The View From Here
by Ric Jackson
March 6th, 2017

PACE Picks Up Momentum, But Challenges Remain

The Property Assessed Clean Energy program, or PACE, has been a hot topic in my blogs over the past nine months. This movement, which has already created 30,000 jobs and saved $5 billion in energy, has the potential to make a big impact on local job creation, economic development and promoting healthy air. And it’s growing, with 19 states having active PACE programs in place at varying levels.

This year’s PACENation Summit, held February 13-15, was indicative of the support PACE is garnering with more than 450 attendees representing 38 states and D.C. and 260 organizations. There is even international interest with attendees from Canada, Spain and Netherlands there to learn more about how programs like this can be applied in their areas and used to drive adoption of Passive House.

Why the Hype?

PACE is essentially a financing program that property owners can use to fund improvement projects with no upfront/out-of-pocket costs. Financing terms extend up to 20 years, allowing owners to do major projects that result in energy savings and other bottom-line improvements that usually surpass the assessment payments. Additionally, the program lowers the cost of doing business and creates jobs in the local workforce.

It’s a win-win for both property owners and local governments. Learn more about the benefits of the program from my earlier blog, “PACE Yields Opportunity for Window Contractors.”

A Behind-the-Scenes View

At PACENation, I had the opportunity to network and struck up an interesting conversation with a finance expert. I asked him what drives a building owner to make improvements for tenants? His response was that the tenants are paying for the improvements through the tax assessment and offsetting that increase with energy savings.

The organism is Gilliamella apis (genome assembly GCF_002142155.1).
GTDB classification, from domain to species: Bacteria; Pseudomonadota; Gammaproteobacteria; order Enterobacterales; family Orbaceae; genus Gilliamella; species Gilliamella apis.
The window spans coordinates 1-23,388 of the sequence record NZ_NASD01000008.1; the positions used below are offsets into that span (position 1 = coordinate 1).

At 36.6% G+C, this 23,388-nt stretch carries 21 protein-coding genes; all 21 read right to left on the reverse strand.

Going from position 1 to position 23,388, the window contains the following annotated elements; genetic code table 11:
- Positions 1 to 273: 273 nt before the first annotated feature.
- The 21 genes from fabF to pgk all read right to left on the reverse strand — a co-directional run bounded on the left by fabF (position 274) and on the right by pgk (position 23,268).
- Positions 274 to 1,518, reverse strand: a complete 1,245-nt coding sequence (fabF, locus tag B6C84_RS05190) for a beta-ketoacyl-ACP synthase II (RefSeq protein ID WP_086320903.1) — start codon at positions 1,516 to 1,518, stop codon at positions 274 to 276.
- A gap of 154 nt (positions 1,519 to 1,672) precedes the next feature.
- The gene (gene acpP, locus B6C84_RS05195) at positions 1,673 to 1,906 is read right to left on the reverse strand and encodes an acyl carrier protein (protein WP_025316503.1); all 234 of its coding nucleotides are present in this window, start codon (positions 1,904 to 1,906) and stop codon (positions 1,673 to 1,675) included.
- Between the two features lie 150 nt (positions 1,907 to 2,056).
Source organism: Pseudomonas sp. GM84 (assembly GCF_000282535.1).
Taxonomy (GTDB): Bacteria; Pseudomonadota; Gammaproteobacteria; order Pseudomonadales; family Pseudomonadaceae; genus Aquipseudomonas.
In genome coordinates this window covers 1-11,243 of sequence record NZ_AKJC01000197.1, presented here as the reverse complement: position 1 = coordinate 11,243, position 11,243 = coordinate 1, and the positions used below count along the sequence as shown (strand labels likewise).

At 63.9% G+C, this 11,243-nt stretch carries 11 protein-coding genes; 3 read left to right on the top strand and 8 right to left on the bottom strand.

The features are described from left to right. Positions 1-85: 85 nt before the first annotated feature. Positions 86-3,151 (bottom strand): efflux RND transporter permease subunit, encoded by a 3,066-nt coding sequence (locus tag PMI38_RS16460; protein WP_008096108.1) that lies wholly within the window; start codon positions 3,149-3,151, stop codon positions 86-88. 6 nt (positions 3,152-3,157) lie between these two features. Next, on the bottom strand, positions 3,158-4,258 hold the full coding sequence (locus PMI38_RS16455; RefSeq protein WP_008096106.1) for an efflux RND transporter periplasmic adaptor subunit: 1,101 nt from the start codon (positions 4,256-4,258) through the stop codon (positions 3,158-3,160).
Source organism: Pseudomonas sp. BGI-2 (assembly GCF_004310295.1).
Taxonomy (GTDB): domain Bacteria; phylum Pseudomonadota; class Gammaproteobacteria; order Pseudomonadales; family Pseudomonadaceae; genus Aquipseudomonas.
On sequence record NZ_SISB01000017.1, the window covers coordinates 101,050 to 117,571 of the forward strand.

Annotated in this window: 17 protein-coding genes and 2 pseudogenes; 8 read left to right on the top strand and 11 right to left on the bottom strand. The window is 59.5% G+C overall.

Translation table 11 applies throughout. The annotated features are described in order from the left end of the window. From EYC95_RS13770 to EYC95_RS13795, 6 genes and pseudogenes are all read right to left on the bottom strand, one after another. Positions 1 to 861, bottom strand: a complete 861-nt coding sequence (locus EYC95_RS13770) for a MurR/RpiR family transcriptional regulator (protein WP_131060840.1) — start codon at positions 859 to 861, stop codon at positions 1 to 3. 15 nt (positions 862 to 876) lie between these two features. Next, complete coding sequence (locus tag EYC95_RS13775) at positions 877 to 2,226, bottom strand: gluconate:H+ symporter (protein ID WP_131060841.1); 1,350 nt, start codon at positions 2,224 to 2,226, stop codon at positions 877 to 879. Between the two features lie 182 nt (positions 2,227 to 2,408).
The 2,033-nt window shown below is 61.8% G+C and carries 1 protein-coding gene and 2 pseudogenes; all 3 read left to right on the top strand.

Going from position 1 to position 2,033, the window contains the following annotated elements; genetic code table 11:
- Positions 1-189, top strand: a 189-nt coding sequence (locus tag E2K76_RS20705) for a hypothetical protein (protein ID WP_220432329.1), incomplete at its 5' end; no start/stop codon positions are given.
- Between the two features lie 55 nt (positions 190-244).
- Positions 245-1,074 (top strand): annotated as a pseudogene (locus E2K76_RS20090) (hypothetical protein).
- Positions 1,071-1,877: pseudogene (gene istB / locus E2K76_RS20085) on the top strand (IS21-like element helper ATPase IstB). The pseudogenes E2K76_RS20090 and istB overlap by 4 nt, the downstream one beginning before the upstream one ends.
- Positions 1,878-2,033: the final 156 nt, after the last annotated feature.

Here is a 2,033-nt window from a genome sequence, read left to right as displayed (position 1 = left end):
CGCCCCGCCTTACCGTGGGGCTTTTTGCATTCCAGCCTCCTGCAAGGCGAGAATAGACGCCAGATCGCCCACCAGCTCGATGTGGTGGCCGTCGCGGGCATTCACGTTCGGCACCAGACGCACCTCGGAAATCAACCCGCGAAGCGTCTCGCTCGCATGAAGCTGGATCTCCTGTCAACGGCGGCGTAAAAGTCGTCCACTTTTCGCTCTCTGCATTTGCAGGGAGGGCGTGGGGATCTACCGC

I then asked him how are PACE funds available at such low interest rates? He answered that since the assessment is applied to property taxes it will be the first to be settled in the event of a default or foreclosure, so there is virtually zero risk for lenders.

It was an enlightening conversation and all makes good sense. But, during my time at the summit, I realized that a few challenges do exist and need to be addressed in some way:

  1. All PACE contractors are regarded as a single entity. One shady contractor has the potential to tarnish the reputation for all PACE contractors.
  2. Primary Lender Consent. If the property has a mortgage, the primary lender must approve PACE assessment much like a second mortgage.
  3. Payment Schedules. The final obstacle is the nature of accounting for payments that are made only two times a year and potential delays of payment routing, which first must clear the tax office and then the PACE administrator. Add to this the potential for taxes to be paid a day late, which usually means they are deferred for six months till the next tax payment. All of this has kept big banks out of this market for now.

The View from Here is that this is a powerful financing tool for anyone selling into PACE markets and states. The key is to develop an understanding of how it works since it’s not the same in every tax district. Find out what PACE programs are available in your area.

What’s your View? Email me directly at

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